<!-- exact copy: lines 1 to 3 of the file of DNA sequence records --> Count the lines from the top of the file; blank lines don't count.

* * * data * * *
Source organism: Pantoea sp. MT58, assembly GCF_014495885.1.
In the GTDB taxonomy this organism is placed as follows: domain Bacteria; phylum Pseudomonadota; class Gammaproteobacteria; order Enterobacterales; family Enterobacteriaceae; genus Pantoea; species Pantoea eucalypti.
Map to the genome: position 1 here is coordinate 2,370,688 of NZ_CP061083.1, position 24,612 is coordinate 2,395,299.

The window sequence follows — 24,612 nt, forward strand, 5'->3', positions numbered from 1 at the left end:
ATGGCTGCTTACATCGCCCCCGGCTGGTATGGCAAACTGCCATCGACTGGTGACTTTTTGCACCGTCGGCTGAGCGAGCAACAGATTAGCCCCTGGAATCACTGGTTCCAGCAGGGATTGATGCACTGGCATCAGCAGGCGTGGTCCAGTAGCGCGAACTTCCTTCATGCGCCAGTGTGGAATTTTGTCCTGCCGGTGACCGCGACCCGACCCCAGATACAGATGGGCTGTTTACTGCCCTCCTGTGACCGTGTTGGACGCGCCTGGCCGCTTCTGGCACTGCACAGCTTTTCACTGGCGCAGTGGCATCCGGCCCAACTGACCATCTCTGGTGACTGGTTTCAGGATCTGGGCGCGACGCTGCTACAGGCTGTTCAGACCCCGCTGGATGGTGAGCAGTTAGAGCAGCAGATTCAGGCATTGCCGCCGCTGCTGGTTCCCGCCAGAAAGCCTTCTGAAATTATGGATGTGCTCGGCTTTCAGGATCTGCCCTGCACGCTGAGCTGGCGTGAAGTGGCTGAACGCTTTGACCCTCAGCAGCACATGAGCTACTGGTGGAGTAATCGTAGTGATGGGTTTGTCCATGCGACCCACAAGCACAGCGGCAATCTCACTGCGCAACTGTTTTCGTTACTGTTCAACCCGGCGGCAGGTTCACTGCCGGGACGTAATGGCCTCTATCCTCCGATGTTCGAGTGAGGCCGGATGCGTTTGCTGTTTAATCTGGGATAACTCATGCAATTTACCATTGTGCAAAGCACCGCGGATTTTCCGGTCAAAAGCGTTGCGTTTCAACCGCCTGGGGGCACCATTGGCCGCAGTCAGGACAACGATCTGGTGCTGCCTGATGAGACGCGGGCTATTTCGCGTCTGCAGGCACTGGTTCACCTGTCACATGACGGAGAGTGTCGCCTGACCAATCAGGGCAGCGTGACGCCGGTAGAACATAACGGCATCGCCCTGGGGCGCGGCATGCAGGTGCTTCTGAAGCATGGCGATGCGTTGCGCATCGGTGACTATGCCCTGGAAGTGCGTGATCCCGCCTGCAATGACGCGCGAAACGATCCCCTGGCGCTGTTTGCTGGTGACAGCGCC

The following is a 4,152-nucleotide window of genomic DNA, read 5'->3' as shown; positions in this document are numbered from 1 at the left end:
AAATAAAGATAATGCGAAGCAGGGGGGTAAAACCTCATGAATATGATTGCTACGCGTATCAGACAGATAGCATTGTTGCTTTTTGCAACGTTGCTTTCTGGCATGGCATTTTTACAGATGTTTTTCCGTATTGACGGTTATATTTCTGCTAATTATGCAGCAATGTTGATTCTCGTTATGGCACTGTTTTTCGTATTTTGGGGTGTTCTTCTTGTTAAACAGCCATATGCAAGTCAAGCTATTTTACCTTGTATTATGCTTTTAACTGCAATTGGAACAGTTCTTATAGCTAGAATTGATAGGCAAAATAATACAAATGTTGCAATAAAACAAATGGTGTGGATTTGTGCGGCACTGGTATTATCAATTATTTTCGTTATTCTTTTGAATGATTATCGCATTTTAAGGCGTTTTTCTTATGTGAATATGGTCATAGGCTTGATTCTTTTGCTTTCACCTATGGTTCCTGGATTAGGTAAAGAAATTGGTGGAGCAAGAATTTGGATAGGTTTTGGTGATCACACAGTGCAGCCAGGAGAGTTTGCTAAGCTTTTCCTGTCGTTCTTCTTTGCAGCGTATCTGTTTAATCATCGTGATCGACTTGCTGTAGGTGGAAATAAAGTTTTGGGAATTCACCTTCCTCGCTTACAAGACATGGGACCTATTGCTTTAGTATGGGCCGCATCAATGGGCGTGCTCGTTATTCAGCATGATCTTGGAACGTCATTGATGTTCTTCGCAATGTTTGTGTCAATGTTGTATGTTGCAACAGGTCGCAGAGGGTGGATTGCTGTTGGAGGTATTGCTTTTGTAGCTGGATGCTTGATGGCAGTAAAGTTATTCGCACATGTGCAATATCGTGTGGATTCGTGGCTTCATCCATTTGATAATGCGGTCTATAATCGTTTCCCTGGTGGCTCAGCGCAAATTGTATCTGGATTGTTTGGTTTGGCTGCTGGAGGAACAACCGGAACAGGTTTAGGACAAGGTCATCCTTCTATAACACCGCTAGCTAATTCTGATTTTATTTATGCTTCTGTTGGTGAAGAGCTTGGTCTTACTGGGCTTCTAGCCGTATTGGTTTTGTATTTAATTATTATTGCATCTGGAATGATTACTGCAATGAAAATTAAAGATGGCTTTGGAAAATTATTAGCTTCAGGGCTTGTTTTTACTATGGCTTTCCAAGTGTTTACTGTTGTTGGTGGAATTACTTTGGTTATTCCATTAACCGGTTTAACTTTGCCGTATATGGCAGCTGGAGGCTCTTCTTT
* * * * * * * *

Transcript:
Source organism: Pantoea sp. MT58, assembly GCF_014495885.1.
In the GTDB taxonomy this organism is placed as follows: domain Bacteria; phylum Pseudomonadota; class Gammaproteobacteria; order Enterobacterales; family Enterobacteriaceae; genus Pantoea; species Pantoea eucalypti.
Map to the genome: position 1 here is coordinate 2,370,688 of NZ_CP061083.1, position 24,612 is coordinate 2,395,299.